THE LANGUAGE OF LEADERSHIP - F

THE LANGUAGE OF LEADERSHIP - F

 psychology.com

psychology.com

It's the F day!

We're playing The Language of Leadership.  

Think of the F words which you hear yourself say when communicating your leadership.  

I'll offer a few and I'll be interested to hear your Fs!

Feedback is over talked and underused. When you give the gift of feedback, whether that is to reinforce the positive or to identify what needs to be corrected, you are being courteous and courageous, all at the same time.

Too often we walk past or overhear language or activity which is unacceptable. We are more than likely to acknowledge great customer service and become closed lipped when someone is being rude or intimidating. This can be due to a lack of skill, lack of confidence or it may not be safe to do so.

In the workplace, feedback as a daily practice, would build a trusting, strong and ethical environment.

In all the work I do, I would help people build the skill of providing feedback, more than any other skill. What does this say about our confidence, pro activeness and accountability? I believe we have a lot more work to do in this area of communication.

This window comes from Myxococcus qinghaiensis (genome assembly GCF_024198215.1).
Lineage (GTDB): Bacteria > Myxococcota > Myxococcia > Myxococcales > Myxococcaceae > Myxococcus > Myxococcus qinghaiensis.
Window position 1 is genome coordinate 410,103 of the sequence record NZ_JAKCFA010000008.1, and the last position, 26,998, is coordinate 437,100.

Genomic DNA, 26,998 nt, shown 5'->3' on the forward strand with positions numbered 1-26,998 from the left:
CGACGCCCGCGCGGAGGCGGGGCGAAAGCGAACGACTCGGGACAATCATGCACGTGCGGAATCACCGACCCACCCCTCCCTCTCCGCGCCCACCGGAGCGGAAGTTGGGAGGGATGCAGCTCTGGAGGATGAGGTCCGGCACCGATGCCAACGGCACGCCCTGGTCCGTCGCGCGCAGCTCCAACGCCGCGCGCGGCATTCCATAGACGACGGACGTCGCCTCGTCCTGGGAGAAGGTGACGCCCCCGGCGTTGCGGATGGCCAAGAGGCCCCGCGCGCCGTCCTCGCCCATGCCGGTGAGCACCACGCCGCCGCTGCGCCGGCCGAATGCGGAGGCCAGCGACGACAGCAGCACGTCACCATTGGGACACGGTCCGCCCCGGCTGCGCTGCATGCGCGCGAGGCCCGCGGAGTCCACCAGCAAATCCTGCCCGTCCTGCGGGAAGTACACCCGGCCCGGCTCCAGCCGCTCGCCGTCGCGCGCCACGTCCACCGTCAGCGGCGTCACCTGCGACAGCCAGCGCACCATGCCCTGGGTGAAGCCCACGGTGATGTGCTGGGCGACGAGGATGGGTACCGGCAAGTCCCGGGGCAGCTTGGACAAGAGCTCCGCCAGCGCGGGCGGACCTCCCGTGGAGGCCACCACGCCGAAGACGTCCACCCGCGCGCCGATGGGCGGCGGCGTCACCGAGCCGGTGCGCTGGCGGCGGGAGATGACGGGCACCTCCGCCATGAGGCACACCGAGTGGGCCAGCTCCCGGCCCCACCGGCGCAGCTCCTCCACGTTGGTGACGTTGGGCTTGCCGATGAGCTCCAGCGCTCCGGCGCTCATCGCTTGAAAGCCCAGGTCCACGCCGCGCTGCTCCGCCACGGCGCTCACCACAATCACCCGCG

This is a simple statement. Some people love facts.

It’s a great asset to have and it’s advantageous when we’re giving feedback. Facts are favorable when providing feedback. Let’s not rely on hearsay … we know what happens when we play ‘Chinese Whispers’.

Facts are useful when you’re doing your work, when applying your expertise. On the other hand, your feelings are also important. The challenge is, realising that facts and feelings are both important.

Facilitation is a skill. I’ve been working on my practice of facilitation for almost 30 years (yikes!) When you facilitate a team meeting, the outcome is illuminating. Engaging everyone in the room, setting and expecting pre-work to be completed, giving back the work and ensuring everyone has a role in the meeting (why else would they be there?) makes on time attendance the norm.

Facilitation is also about acknowledging that the answer is in the room – adults generally have the answer or know where to locate the information.

Leaders facilitate conversations – they ask questions rather than tell. They listen to responses and respond with where to find or how to develop the solution.

Do you facilitate?

It's been great to have you join the conversation sharing, your language of leadership.